The Elusive Gui of China

Article by Kristen Mullen

The monsters of Chinese folklore haunt the underworld Dì Yù 地狱, the backyard during the rainy season, and everywhere in between— including your stomach. Here in China, ghosts and goblins in fables fuse the bizarre into scenes of normalcy. Ancient fables often show the beasts as the “other”, exposing the shortcomings and paradoxes of human nature. The monsters cross the bounds of living and dead, intruding and upsetting the lives of humans. These creatures have become bound to Chinese tradition and are infused in regular phrases such as ”ghosts fighting each other” guǐ dǎjià 鬼打架, used when irresponsible people cause an unfavorable situation, or “full of ghost talk” guǐhuà liánpiān 鬼话连篇 when someone isn’t making sense. Often in ancient Chinese stories linked to Taoism and Buddhism, monsters exist in alignment with gods and nature. In the lost book of Bái Zé Tú 白泽图, the strange and clever white cat Bái Zé once recorded for the emperor Huáng Dì over 11,500 different mythical creatures to look out for! Here are just a few examples taken from history.

Most commonly, ghosts are depicted as fantastical beasts, but there’s usually a more sinister or dark side to their story. For example, the fierce horned Zhēng Níng 狰狞 with a leopard body and five tails. Or, the Páo Xiāo 狍鸮, a monstrosity with a human face, goat-like body, armpit eyes, and tiger teeth that cries like an infant to lure its human prey. Fēi 蜚 is a bull-like creature with a snake tail and a large third eye who brings misfortune to any land he touches. The È Guǐ 饿鬼, or hungry ghost, is a spirit who has done a grave wrong and in death is always hungry with a mouth too small, presenting like a worm. Other ghosts can be found inside the body, like the Fù Guǐ 腹鬼 and the Gāo Huāng Guǐ 膏肓鬼 who exist in the abdomen, causing pain, illness and sometimes death.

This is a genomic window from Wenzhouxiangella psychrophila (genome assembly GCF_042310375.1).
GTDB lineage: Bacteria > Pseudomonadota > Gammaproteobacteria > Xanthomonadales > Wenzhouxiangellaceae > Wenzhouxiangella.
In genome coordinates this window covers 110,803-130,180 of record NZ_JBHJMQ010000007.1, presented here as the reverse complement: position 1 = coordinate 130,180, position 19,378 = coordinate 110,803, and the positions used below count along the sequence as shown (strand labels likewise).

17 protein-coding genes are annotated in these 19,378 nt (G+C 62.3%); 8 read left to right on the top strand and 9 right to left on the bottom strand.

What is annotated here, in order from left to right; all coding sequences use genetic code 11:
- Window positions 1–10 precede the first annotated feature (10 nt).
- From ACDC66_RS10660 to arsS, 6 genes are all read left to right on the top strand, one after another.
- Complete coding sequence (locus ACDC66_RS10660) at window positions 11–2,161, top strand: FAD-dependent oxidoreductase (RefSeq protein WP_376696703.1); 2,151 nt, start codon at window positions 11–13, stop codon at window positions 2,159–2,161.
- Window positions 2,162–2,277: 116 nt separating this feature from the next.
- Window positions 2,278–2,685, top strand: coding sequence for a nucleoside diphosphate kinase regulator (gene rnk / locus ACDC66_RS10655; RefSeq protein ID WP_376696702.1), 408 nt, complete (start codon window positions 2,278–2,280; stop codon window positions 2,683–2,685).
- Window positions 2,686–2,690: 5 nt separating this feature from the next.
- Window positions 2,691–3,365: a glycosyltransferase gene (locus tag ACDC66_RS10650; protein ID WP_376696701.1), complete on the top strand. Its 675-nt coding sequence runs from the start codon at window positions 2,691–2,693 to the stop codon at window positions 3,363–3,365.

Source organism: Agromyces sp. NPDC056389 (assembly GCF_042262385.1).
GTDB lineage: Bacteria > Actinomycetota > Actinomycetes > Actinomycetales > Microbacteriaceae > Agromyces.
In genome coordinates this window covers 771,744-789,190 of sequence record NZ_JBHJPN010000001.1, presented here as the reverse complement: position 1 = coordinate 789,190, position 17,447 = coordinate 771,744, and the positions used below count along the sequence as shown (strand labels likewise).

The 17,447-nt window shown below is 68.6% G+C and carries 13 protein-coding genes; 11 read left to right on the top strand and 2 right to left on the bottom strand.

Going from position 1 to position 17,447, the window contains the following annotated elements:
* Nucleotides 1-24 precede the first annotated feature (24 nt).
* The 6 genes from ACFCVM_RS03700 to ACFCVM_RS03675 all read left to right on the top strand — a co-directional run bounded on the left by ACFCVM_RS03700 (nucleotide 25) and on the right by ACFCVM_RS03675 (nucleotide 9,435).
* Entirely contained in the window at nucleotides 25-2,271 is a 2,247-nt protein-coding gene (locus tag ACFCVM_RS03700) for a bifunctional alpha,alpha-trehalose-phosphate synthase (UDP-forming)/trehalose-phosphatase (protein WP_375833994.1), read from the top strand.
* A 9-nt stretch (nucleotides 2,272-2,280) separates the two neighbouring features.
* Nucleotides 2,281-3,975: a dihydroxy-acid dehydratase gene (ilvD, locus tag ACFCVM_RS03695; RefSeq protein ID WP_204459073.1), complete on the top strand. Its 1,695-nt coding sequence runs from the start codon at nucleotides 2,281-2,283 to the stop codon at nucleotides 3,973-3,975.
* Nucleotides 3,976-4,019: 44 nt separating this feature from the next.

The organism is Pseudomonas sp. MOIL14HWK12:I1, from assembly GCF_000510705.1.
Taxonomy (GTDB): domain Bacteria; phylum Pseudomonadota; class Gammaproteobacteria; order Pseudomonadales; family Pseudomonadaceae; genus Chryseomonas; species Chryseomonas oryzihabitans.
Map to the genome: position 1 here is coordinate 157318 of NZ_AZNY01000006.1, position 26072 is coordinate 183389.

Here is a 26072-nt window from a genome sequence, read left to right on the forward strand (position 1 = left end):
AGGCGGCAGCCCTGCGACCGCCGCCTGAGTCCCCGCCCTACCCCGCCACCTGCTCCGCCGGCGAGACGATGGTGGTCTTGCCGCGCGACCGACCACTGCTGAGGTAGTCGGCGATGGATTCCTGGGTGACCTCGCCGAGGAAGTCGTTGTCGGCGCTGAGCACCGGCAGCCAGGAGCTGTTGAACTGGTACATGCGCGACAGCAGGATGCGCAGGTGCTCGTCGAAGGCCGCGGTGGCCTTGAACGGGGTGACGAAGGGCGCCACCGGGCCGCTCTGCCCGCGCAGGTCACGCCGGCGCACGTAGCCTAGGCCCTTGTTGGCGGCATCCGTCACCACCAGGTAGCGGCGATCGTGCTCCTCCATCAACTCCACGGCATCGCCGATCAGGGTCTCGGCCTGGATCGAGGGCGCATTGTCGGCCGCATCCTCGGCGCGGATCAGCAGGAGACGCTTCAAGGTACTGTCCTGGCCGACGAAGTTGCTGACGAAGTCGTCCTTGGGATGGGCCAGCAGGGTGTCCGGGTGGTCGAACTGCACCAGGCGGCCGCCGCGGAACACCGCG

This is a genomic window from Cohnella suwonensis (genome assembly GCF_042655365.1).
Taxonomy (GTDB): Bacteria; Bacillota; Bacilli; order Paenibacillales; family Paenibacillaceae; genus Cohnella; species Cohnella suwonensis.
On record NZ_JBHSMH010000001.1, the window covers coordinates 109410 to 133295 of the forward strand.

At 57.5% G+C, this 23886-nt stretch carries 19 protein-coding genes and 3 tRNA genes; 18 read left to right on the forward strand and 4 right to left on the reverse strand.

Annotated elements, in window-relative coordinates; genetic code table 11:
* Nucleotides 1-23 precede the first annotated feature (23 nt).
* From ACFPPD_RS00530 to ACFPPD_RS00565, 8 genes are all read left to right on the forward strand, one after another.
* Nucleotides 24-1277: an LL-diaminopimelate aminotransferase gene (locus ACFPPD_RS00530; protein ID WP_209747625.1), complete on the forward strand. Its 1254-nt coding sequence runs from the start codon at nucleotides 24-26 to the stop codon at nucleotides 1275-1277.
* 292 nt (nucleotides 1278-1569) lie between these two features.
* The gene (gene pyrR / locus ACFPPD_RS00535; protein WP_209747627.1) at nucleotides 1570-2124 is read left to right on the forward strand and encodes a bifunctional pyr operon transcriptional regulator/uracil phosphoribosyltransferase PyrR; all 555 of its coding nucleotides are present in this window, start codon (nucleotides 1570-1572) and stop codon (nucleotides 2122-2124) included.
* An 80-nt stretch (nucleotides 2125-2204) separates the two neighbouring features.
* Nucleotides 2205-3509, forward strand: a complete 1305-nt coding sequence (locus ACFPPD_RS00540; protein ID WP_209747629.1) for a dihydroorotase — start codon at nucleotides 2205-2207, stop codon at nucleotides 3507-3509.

The Yāoguài 妖怪, who perhaps represents the biggest group of ghosts, are former spirits who acquire energy through their time with humans and transform into something more powerful. Here we find the Yāojing 妖精, or “the seducer”, a fox ghost, which sometimes hides in the form of a lovely woman, beckoning unsuspecting men into her game. Another is Yāomó 妖魔, or “strange demon”, which reproduce with the arrival of rain and cause mischief and terror. They even inspired the 1980’s Hollywood movie The Gremlins. Dú Jiǎo Guǐwáng 独角鬼王, horned demon king, derives power from his horn, and can be seen in Journey to the West alongside his friend, the Monkey King. Bā Jiāo Guǐ 芭蕉鬼, or banana tree ghost, are ladies who appear after being summoned with a red string around the trunk of the tree with the other end tied to the bed. They can predict the future and are often used for lottery winnings, but it can have dire consequences if you do not free them afterward. Guǐ Pó 鬼婆 are old witches who are usually kind, helping servants of the rich. Their malevolent looks don’t reflect their peaceful intent. Huà Pí Guǐ 画皮鬼, painted skin ghosts are women who suffered misdoings in their lifetime. They eat victims at night and wear their skin by day. And finally, there are the Nǚ guǐ 女鬼, faceless women ghosts, popularized in Asian horror films with long black hair. They are usually out for vengeance, those who look for their face won’t live to see the truth!

Luckily, some spirits are looking out for us humans. The Yè Chā 夜叉 devour ghosts and demons who escape from the underworld. Hēi Wú Cháng 黑无常 and Wú Cháng Bái 无常白 are two best friends who stick together in the afterlife, catching restless souls and bringing them to justice. Throughout history, it should be noted that most of those who encounter a ghost are not aware until the spirits begin to act mischievous or odd. Rarely do the stories even question the existence of ghosts. Instead, they explore what we do should we encounter such a creature. So, what would you do if you come across a guǐ 鬼 on a dark, rainy night?

For more on Chinese ghosts:

Peng Yi’s children’s book Yaoguai Mountain (2014), Pu Songling’s Penguin Classic Strange Stories from a Chinese Studio (2016), Jackie Chan’s movie Knight of Shadows: Yin and Yang (2019) or the classic A Chinese Ghost Story (1987).

Kristen is a literature lecturer at Xi’an Jiaotong University. In her free time, she’s a devotee to horror movies and Shaanxi street food.